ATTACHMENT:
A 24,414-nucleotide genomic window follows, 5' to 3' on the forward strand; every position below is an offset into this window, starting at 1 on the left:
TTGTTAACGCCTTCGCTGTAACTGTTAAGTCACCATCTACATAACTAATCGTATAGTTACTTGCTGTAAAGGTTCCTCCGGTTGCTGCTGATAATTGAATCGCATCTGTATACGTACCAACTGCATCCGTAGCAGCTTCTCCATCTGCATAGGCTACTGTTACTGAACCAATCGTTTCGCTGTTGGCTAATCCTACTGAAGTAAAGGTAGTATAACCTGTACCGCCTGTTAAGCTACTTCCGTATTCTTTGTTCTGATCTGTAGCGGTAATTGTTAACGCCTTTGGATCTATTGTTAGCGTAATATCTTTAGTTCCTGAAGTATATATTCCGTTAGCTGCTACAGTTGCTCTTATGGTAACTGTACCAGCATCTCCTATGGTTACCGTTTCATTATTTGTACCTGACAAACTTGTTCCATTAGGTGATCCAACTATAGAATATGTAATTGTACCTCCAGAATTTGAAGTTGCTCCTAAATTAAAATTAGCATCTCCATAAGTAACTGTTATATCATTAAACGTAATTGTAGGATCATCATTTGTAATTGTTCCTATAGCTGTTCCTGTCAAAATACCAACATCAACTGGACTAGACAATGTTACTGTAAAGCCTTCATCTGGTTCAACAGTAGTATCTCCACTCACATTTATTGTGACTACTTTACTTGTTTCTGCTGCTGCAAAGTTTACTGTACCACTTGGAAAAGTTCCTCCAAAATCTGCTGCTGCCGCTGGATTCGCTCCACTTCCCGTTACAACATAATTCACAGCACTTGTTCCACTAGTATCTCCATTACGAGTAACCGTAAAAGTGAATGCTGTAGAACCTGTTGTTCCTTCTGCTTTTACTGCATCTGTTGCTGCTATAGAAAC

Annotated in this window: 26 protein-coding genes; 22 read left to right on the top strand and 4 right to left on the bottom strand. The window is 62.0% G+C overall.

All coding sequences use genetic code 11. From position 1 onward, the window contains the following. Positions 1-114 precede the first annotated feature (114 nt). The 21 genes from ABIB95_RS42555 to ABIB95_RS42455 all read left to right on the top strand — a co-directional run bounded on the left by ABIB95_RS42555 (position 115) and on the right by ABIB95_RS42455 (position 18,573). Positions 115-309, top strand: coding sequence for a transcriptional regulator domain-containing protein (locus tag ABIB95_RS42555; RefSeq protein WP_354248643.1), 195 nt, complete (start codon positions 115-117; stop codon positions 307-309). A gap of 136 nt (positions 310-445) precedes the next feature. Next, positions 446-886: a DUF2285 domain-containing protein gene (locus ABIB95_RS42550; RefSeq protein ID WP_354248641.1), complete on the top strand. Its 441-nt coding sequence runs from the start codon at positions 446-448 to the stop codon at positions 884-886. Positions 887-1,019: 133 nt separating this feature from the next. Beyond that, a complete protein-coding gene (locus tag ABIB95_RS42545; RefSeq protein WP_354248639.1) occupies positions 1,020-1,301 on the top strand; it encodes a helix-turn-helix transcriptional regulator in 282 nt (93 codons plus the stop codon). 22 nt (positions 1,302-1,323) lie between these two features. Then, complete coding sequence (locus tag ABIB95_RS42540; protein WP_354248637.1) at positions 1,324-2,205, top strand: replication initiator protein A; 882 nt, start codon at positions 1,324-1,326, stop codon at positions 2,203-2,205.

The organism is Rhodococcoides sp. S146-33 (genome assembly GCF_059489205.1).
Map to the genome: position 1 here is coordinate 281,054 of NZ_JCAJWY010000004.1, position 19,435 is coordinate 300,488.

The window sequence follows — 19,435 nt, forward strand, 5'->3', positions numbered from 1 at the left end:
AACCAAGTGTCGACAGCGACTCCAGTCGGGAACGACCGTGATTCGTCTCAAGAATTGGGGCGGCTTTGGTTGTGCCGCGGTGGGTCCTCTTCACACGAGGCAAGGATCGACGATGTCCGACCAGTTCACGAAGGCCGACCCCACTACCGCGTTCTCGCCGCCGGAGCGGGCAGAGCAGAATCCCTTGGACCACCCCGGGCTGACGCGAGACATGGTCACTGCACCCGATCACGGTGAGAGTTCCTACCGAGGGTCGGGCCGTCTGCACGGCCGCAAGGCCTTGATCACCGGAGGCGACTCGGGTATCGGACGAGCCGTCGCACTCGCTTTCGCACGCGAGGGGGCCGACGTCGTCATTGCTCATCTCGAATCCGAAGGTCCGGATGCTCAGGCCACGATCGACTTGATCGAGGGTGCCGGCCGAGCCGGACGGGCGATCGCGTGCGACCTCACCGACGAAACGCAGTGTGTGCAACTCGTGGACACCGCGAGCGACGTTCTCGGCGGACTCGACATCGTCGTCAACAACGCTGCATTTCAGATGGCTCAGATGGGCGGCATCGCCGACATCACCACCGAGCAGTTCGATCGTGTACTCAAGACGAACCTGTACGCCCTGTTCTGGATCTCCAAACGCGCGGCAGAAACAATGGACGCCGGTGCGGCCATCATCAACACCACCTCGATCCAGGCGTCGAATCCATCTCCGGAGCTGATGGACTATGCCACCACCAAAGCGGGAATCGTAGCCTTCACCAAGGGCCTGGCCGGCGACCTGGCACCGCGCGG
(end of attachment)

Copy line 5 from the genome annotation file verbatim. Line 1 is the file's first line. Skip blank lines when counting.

The organism is Rhodococcoides sp. S146-33 (genome assembly GCF_059489205.1).